Since her election as leader of the Labor party Jan. 23, Knesset member Merav Michaeli has succeeded in reviving the long-dormant party. For months, people wondered whether it would even pass the electoral threshold, but with Michaeli at the helm, recent polls show that it could win as many as six seats.
This is a remarkable achievement, but things are not all bright and rosy in the party. Since she was chosen as the new party leader, she has had to contend with two waves of defections. It began with an announcement from the head of the party’s Arab Division, Raleb Majadele, that he is leaving the party, along with 20 Arab party activists. Majadele made history in 2007 by becoming the country’s first Arab minister (appointed minister without portfolio). This was followed by reports that several veteran party members had decided to quit Labor for the Blue and White party, headed by Benny Gantz.
It was the Labor party under late Prime Minister Yitzhak Rabin that signed the Oslo Accord with the Palestinians and a separate peace treaty with Jordan. Rabin did this with a government based on a majority of all Israelis, and not just the Jewish majority. He forged a partnership with two Arab parties, Hadash and the Democratic Arab Party, to block the opposition from removing Labor from power so that he could press forward with his agenda. It was a groundbreaking decision. Until then, all Israeli prime ministers had based their support on Jewish parties only, refusing to rely on Israel’s Arab parties.
Nevertheless, while Rabin’s second government is commonly regarded as the “Golden Age” for Israel’s Arab citizens, it now looks as if his party — now headed by Michaeli, a self-proclaimed “Rabinist” — is unable to keep the Jewish-Arab relationship intact within her own party. As aforementioned, a large number of Arab activists quit Labor to protest what they described as Michaeli’s dismissive attitude toward the Arab public. As they put it, they feel “unappreciated” after everything they have done, and are being ignored by the Labor party’s new leader.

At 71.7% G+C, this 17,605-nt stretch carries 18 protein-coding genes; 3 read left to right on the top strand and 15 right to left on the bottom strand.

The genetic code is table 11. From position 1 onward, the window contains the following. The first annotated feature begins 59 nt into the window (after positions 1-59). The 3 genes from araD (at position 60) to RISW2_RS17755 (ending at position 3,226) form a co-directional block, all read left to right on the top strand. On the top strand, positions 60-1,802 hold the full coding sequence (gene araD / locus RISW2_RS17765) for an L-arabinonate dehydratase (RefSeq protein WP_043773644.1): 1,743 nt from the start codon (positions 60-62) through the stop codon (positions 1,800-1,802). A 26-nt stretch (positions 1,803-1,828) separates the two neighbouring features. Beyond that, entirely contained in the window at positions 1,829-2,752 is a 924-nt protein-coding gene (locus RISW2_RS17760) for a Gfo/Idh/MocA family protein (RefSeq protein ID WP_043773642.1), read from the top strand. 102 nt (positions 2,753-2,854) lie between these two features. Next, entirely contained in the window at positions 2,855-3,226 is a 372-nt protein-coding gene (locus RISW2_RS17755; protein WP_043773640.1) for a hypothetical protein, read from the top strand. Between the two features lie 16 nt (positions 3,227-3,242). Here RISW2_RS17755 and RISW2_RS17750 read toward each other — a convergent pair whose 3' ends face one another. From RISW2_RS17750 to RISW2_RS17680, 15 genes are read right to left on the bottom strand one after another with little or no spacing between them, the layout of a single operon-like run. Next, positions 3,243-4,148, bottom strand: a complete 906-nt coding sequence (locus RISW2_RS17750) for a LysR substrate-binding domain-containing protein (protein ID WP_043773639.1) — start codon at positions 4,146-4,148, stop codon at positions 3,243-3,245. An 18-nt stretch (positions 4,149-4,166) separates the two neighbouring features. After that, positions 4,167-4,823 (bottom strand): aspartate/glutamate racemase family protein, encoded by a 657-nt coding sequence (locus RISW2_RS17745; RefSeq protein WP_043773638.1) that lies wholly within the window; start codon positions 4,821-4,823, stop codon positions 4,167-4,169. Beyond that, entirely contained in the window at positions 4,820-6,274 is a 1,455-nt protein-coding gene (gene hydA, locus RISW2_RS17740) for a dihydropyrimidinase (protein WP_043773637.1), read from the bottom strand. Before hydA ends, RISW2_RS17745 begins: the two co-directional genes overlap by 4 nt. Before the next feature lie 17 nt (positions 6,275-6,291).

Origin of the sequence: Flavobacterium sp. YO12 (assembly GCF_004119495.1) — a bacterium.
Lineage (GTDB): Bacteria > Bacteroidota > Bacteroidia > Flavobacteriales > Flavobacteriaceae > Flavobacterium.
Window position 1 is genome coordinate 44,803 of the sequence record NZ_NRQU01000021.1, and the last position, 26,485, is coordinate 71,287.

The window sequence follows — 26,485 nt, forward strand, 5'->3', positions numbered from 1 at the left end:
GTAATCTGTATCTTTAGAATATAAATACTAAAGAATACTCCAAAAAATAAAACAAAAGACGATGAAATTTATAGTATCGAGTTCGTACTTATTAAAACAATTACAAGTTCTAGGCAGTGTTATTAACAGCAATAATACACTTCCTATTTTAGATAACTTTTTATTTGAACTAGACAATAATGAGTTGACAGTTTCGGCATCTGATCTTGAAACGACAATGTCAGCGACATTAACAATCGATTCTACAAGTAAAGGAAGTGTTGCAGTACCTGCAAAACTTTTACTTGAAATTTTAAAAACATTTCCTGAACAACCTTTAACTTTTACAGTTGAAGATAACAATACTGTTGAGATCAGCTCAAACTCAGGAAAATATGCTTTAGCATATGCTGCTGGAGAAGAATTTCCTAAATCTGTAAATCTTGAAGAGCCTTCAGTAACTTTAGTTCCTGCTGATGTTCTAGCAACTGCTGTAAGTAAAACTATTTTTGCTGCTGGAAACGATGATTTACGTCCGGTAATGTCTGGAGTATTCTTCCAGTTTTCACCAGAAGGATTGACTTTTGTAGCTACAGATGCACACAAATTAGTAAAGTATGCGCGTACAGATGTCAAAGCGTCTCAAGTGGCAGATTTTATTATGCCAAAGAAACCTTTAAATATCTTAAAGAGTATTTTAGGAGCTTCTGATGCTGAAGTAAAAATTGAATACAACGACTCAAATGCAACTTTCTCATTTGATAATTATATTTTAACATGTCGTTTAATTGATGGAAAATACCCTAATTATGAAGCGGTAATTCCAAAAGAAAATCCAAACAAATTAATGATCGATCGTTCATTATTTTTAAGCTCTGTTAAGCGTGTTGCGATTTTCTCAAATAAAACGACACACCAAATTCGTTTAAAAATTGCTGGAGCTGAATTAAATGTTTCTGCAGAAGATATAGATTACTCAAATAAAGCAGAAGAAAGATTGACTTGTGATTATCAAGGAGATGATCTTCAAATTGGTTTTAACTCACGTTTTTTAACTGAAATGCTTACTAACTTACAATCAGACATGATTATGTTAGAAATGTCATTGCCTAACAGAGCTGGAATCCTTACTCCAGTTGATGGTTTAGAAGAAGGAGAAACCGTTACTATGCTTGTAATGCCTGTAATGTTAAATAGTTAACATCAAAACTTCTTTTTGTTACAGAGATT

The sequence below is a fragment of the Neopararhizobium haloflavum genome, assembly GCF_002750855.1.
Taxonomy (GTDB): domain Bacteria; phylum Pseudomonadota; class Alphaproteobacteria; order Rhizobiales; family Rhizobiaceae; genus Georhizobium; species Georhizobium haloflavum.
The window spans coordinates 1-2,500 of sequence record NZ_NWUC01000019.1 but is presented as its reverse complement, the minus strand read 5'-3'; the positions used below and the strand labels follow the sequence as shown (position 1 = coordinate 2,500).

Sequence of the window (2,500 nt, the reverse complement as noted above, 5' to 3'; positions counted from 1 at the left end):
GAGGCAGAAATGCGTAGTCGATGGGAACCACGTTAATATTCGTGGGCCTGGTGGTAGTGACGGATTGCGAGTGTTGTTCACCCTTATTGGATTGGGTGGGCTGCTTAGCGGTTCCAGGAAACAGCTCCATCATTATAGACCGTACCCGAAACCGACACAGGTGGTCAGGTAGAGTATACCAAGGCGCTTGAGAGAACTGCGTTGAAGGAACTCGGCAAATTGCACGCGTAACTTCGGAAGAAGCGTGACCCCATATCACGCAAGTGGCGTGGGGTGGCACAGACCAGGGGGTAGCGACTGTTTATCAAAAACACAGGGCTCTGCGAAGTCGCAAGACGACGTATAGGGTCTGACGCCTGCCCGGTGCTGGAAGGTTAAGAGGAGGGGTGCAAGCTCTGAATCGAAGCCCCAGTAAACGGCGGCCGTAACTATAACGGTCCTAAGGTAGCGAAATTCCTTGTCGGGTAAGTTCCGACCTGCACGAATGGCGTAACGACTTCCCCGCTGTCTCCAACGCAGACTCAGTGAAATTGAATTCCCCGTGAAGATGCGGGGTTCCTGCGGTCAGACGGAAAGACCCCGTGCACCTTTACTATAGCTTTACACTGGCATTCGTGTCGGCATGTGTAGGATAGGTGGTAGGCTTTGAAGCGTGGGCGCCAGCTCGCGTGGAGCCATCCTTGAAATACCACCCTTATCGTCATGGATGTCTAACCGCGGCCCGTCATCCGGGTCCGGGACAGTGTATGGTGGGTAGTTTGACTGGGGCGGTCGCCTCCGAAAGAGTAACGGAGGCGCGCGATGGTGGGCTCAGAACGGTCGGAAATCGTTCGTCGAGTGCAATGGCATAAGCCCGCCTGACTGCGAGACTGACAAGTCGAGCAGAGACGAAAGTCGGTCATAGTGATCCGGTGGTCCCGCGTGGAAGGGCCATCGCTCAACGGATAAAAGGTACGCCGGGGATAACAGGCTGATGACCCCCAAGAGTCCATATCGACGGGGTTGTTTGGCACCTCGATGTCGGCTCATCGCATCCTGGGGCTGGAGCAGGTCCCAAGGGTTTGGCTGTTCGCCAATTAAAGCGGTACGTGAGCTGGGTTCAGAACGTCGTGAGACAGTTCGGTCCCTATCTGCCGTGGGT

More specifically, the Israeli-Arab activists are upset that the electorate they represent was not ensured a safe seat on the party’s list. They contest attributing the No. 7 slot to Ibtisam Mara’ana, an Arab Israel film producer. They argue that she does not represent the Arab public in general and their own Arab Division in particular. She is an outsider who lives in Tel Aviv-Jaffa. She did not rise from the Arab Division or the party.
In response to this first wave of defections, Michaeli responded, “The Labor party is undergoing a process of renewal and moving forward. We are building our house anew, and have seen 10,000 new members join us in the last month alone.”
Majadele discussed the defections with Al-Monitor, saying, “As of now, 46 Arab party activists announced that they have left the party. What we have is a party chair who does not consult with a democratically elected body within the party and does not include the Arab Division and its members in decisions regarding Arab representation. She is focused on what will benefit her personally and not what will benefit the party. She supported the candidacy of people whom the Arab Division did not consider to be authentic representatives of the Arab public. Similarly, she hurt the party’s Secretary-General Eran Hermoni and failed to reach agreements with [former Yesh Atid Knesset member] Ofer Shelah and [Tel Aviv Mayor] Ron Huldai, causing them to walk away, rather than integrating them in the party list and increasing the party’s strength.”
Mara’ana’s candidacy is contested also by others. Many within Labor are angry over a series of posts she had made in the past on social media, including one opposing the standing for the siren marking Israel’s national memorial days. In fact, she has since apologized for her remarks. It should be noted that the Central Elections Committee, which is made up of representatives of parties currently serving in the Knesset, disqualified Mara’ana as a candidate by a single vote, a decision that is expected to be challenged before the Supreme Court. Based on previous rulings, the decision will likely be overturned, and Mara’ana will be allowed to run.
Adding to all that is the feeling among party activists that Michaeli is building a Tel Aviv party, rather than a party representing all Israelis. Critics worry that this will alienate voters from the periphery, or from outside Tel Aviv for that matter.
One person taking advantage of the chaos inside the Labor party and its Arab Division is head of Yesh Atid Yair Lapid. On Feb. 16, he paid a visit to the Arab town of Taibeh, together with Knesset member Yoav Segalovitz and Arab candidate Ibrahim Qassim (26th on the Yesh Atid list). At a press conference there, they laid out their party’s plan to combat crime and violence in the Arab society. Meanwhile, Meretz Chairman Nitzan Horowitz and former Chairwoman Tamar Zandberg visited Nazareth with candidates Rinawie Zoabi and Issawi Frej to launch their own party’s campaign in the Arab society.
The office of Lapid sent a statement to Al-Monitor about his party’s plans to fight crime in the Arab sector, as outlined in Taibeh: “In 2020, there were 113 murders in the Arab society in Israel. It is a record number and completely unacceptable. The situation is out of control. Israel cannot ignore this. It must act quickly and comprehensively, with adequate resources. Our plan will stop this terrible wave of violence.”